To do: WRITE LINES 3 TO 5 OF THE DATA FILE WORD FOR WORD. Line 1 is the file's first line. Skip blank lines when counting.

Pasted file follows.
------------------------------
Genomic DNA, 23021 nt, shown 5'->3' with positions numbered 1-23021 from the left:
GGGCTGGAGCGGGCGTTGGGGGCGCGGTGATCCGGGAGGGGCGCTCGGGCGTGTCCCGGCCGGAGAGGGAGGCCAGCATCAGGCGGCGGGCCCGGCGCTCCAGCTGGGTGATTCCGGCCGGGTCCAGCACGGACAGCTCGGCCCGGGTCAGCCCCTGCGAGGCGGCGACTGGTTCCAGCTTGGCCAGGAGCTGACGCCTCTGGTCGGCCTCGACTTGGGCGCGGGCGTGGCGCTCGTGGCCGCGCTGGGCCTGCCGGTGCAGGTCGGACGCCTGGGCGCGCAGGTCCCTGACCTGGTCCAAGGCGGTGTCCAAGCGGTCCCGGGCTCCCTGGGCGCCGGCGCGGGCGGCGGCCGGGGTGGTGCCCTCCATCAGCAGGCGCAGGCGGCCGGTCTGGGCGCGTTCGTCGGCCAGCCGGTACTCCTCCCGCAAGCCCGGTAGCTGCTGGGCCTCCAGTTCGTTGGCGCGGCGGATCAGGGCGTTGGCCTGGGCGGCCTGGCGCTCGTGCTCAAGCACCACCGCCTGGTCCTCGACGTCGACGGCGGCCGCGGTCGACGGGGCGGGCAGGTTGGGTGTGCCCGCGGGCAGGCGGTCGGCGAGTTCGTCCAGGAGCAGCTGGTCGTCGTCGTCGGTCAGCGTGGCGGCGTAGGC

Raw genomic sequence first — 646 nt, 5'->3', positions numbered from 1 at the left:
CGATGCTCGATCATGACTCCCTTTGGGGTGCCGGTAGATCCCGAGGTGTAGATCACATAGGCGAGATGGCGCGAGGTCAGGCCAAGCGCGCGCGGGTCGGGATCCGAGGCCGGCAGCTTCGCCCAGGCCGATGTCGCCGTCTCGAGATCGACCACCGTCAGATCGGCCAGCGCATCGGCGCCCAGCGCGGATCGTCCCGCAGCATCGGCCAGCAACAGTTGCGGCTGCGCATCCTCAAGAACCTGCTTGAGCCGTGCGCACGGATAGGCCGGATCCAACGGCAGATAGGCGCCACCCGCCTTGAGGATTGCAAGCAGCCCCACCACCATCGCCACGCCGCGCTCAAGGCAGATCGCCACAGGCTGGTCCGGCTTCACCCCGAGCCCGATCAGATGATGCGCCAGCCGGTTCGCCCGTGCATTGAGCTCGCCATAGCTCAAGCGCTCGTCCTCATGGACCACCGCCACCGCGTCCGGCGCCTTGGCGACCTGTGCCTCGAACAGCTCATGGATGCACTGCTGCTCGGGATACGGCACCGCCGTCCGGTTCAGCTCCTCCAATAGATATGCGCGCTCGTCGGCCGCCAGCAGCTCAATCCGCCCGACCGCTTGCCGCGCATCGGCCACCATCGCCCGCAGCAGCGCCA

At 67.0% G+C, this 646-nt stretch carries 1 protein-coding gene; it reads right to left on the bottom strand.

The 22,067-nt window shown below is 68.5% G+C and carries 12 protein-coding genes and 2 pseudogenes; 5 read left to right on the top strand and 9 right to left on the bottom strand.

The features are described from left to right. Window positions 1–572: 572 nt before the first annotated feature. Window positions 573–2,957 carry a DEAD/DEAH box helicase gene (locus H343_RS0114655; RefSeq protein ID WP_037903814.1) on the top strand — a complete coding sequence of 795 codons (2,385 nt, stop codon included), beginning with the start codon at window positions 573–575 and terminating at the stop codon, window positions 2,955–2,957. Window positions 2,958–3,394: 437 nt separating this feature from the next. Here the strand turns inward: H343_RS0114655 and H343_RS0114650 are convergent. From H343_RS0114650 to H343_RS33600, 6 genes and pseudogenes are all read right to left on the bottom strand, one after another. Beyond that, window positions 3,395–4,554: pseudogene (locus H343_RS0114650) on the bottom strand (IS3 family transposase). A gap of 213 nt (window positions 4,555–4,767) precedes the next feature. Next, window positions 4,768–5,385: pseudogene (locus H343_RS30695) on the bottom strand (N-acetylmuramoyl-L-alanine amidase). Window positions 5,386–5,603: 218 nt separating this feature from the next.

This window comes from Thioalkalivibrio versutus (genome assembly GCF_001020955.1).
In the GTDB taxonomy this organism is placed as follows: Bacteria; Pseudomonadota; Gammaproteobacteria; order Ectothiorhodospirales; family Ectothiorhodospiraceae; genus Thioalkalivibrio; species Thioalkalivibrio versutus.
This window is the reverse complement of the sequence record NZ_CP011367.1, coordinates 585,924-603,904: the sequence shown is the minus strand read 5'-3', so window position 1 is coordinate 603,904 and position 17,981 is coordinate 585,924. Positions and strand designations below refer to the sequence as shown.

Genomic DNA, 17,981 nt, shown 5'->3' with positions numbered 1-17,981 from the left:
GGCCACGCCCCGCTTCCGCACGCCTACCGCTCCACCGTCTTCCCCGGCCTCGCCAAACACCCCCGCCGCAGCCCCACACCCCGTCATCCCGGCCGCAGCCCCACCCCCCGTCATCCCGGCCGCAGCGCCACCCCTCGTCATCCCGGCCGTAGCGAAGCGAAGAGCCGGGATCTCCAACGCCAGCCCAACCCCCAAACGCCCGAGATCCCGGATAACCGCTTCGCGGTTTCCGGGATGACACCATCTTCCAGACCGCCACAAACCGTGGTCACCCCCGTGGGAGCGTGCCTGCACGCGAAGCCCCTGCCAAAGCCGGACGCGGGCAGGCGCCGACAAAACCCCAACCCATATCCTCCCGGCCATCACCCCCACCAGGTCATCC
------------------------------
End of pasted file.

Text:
Raw genomic sequence first — 646 nt, 5'->3', positions numbered from 1 at the left:
CGATGCTCGATCATGACTCCCTTTGGGGTGCCGGTAGATCCCGAGGTGTAGATCACATAGGCGAGATGGCGCGAGGTCAGGCCAAGCGCGCGCGGGTCGGGATCCGAGGCCGGCAGCTTCGCCCAGGCCGATGTCGCCGTCTCGAGATCGACCACCGTCAGATCGGCCAGCGCATCGGCGCCCAGCGCGGATCGTCCCGCAGCATCGGCCAGCAACAGTTGCGGCTGCGCATCCTCAAGAACCTGCTTGAGCCGTGCGCACGGATAGGCCGGATCCAACGGCAGATAGGCGCCACCCGCCTTGAGGATTGCAAGCAGCCCCACCACCATCGCCACGCCGCGCTCAAGGCAGATCGCCACAGGCTGGTCCGGCTTCACCCCGAGCCCGATCAGATGATGCGCCAGCCGGTTCGCCCGTGCATTGAGCTCGCCATAGCTCAAGCGCTCGTCCTCATGGACCACCGCCACCGCGTCCGGCGCCTTGGCGACCTGTGCCTCGAACAGCTCATGGATGCACTGCTGCTCGGGATACGGCACCGCCGTCCGGTTCAGCTCCTCCAATAGATATGCGCGCTCGTCGGCCGCCAGCAGCTCAATCCGCCCGACCGCTTGCCGCGCATCGGCCACCATCGCCCGCAGCAGCGCCA

At 67.0% G+C, this 646-nt stretch carries 1 protein-coding gene; it reads right to left on the bottom strand.